Nelson says: "In some circumstances councillors are liable"



I visited the High Court Library last year (2003).  A very helpful librarian pointed me to the Atkin's Forms volumes 2002 issue.  In volume 32 (Environment & Public Health) section 23, the book sets out the law as to protection of authorities and officers, which I reproduce below:-


"  23. Protection of authorities and officers.

Subject to a proviso concerning "surcharges", the Public health Act 1875 provides that a local authority or one of its members or officers, or any other person acting under the direction of the authority, is exempt from any personal liability for any matter or thing done or for any contract entered into, provided the matter or thing done or the contract was entered into bona fide for the purpose of executing that Act.  Subsequent Public Health and related Acts, including the Building Act 1984, have incorporated the same or similar provision for the purposes of those respective Acts.  This qualified protection is extended further by the Local Government (Miscellaneous Provisions) Act 1976 to embrace all local authorities (as there defined) Act for the purpose of all general and private Acts.


Nothing done by, or by a member of, a local authority or by any officer or other person authorised by a local authority by a local authority will, if done in good faith for the purpose of executing Part III of the Environment Protection Act 1990, subject them or any of them personally to any action, liability, claim or demand whatsoever other than the risk of surcharges.


A "designated person" exercising powers of entry etc pursuant to the Environment Act 1995 is not liable in any civil or criminal proceedings for anything done in the purported exercise of any relevant power if the court is satisfied that the act was done in good faith and that there were reasonable grounds for doing it.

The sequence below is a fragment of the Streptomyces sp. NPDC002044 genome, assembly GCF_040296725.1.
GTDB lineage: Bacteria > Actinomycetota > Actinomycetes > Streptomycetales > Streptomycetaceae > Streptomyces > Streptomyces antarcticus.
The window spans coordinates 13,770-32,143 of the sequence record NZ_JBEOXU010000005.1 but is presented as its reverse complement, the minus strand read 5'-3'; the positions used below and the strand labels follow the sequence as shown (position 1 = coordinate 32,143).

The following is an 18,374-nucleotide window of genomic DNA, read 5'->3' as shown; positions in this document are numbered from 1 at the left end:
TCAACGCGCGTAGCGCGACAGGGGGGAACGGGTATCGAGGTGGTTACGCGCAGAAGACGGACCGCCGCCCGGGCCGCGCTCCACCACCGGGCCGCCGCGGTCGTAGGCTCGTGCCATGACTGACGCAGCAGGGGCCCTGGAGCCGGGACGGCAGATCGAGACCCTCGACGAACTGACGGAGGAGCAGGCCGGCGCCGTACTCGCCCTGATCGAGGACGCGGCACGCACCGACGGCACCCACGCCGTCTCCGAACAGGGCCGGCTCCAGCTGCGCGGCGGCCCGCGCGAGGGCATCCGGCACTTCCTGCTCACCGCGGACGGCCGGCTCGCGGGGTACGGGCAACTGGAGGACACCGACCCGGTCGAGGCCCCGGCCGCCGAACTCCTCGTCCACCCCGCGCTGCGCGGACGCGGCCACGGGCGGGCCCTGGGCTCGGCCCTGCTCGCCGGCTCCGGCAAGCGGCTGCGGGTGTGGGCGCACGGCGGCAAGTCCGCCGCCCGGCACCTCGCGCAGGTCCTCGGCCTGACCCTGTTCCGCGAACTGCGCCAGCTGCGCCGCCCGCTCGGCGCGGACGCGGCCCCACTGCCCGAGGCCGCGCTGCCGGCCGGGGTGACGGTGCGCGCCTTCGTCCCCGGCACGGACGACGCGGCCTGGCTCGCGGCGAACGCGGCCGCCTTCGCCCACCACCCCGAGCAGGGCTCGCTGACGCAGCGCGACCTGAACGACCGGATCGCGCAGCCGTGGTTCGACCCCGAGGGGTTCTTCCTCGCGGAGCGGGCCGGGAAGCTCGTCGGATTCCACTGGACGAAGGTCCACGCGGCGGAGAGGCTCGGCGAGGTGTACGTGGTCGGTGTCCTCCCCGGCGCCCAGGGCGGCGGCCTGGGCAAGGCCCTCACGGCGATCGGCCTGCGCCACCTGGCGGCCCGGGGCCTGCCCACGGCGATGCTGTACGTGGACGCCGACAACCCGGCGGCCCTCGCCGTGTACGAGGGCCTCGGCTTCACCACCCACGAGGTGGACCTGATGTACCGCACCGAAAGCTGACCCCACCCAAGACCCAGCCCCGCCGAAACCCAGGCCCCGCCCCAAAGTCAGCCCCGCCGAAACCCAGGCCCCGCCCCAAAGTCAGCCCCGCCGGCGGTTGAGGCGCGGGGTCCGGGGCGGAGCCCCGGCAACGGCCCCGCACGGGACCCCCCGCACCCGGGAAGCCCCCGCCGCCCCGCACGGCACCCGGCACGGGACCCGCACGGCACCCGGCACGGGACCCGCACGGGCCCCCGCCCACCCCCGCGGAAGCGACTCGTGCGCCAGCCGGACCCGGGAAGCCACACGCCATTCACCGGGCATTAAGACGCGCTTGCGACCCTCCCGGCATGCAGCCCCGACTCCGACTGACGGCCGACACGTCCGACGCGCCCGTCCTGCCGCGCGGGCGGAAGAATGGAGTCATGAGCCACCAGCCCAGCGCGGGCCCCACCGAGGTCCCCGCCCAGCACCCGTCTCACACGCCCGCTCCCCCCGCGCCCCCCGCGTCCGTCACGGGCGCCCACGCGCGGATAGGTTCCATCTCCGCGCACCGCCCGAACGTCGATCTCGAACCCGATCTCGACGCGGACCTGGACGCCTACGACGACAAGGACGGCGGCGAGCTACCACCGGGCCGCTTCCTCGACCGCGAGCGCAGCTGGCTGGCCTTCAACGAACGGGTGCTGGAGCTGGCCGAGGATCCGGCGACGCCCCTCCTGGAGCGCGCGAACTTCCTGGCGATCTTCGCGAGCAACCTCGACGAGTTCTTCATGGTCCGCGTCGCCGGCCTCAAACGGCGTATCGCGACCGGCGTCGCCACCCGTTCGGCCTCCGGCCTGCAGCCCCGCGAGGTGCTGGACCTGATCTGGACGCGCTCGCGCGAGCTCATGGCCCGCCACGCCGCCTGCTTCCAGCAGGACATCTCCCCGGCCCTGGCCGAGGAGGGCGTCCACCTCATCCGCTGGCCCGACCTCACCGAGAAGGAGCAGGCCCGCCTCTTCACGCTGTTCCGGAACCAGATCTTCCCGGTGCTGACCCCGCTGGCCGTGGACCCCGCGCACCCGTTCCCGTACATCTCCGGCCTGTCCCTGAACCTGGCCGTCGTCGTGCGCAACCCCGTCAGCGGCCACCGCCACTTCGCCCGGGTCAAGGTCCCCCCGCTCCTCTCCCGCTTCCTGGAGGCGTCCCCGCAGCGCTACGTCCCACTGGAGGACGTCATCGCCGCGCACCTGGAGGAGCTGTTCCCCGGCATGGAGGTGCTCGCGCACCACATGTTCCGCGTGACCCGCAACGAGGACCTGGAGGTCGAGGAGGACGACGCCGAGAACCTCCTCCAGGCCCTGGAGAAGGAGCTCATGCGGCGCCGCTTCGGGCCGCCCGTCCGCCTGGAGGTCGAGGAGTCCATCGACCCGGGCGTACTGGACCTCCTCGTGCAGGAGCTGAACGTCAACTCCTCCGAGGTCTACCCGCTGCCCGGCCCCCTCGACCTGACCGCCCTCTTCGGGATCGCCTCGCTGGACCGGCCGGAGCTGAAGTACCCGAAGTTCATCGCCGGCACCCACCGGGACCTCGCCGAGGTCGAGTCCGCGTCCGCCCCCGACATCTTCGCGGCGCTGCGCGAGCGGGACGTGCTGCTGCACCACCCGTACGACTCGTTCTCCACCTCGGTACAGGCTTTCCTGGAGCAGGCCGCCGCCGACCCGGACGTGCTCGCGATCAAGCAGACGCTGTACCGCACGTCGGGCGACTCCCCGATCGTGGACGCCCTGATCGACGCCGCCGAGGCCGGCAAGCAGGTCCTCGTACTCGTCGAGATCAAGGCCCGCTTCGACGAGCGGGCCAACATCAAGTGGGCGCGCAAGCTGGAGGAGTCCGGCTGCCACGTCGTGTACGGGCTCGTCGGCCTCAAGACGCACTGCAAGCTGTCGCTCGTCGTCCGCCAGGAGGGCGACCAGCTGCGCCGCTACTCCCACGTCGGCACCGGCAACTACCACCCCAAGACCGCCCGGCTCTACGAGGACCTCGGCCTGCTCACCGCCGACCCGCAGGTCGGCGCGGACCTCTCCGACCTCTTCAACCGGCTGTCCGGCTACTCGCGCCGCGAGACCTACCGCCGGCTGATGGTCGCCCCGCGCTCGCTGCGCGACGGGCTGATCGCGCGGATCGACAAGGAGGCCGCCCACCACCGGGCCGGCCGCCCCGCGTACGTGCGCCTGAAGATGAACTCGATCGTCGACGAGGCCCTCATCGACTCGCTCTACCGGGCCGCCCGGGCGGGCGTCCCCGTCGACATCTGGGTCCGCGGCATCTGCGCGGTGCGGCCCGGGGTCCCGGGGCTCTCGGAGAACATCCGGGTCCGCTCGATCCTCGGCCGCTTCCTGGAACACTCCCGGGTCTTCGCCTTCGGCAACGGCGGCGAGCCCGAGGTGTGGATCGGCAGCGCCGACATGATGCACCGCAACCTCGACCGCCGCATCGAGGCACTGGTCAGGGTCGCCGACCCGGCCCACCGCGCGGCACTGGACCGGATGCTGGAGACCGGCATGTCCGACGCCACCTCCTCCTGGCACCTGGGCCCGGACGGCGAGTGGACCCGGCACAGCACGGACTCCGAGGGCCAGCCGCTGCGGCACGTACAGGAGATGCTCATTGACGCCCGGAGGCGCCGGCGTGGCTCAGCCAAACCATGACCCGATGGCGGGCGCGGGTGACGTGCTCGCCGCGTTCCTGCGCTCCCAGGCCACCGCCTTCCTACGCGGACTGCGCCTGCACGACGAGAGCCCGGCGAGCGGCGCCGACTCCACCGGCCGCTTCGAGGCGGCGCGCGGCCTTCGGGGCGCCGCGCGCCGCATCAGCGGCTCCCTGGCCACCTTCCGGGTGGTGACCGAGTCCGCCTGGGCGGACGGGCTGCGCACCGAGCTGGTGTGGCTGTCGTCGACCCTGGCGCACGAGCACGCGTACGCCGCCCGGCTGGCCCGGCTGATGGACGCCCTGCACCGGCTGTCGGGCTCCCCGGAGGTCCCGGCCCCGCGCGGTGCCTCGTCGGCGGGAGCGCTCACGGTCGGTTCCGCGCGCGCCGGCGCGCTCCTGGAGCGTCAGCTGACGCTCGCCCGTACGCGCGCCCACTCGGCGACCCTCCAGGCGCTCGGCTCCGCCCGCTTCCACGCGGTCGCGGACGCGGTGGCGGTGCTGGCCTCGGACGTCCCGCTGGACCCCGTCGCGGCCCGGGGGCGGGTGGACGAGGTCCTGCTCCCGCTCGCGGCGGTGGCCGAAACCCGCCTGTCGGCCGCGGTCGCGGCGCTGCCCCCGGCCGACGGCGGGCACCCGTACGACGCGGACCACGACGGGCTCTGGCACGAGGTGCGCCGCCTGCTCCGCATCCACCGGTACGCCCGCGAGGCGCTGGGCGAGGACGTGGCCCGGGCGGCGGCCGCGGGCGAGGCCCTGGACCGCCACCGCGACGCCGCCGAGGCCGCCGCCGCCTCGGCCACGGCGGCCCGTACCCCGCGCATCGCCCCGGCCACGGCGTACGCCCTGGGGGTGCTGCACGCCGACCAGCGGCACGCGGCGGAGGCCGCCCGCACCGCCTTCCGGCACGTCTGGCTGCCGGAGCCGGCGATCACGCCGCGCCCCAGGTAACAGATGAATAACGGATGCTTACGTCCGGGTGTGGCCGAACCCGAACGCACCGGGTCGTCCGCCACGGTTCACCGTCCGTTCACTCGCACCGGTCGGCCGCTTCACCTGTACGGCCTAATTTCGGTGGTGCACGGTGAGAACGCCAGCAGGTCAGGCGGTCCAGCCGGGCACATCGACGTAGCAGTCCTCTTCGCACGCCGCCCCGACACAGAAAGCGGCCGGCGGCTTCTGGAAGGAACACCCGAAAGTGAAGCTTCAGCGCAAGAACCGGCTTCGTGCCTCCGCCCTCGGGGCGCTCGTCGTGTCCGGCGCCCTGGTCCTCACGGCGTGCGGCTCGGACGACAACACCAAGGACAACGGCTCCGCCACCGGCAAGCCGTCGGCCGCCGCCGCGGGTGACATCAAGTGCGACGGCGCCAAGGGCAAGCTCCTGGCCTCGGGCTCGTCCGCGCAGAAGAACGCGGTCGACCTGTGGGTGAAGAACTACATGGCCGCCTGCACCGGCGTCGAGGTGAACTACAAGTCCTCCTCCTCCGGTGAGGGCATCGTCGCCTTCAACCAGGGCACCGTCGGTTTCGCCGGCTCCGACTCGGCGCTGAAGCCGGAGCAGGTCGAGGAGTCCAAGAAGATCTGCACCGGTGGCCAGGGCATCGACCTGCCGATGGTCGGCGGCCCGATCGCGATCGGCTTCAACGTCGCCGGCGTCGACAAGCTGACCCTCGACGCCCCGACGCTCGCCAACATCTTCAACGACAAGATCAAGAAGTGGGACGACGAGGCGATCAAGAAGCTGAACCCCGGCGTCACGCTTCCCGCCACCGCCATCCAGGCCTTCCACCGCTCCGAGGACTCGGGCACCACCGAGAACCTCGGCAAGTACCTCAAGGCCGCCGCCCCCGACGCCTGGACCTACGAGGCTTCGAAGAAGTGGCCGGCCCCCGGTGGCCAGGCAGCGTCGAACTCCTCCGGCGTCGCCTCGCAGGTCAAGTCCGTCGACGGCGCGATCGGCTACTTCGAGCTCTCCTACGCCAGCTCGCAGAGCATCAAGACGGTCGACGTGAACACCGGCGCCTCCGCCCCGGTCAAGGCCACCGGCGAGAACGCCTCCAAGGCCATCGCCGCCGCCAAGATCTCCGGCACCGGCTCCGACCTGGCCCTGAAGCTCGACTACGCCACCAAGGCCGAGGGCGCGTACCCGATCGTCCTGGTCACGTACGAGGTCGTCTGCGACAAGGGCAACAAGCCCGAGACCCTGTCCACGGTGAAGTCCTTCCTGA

It may be that these various exemptions will not apply to cases of negligence.  "


If you ask any officer or councillor if they consider themselves to be immune, they will quite happily answer in the affirmative.  Indeed, most council solicitors advise their members that they have nothing to worry about.  For this reason council's often embark on major exercises of fraud or deception - and never admit to anything - until it's too late.  


However, according to Atkins Forms, the actual position is not so clear cut.  If a member or officer knows of wrongdoing, or a cover up, by keeping silent, they become party to the offence and culpable, hence liable - even if they didn't actually hide the facts themselves, doctor documents, give false testimony or acted negligently.  By condoning the impropriety of others they are equally to blame.


So, if you are an officer or a member of a council and suspect something is amiss, don't just look the other way.  The law holds that failing to make reasonable enquiries, because one is afraid of what may be discovered, is itself an act of negligence.  Corrupt officers will insist members should take their advice.  If you are given this advice, it's time to start worrying.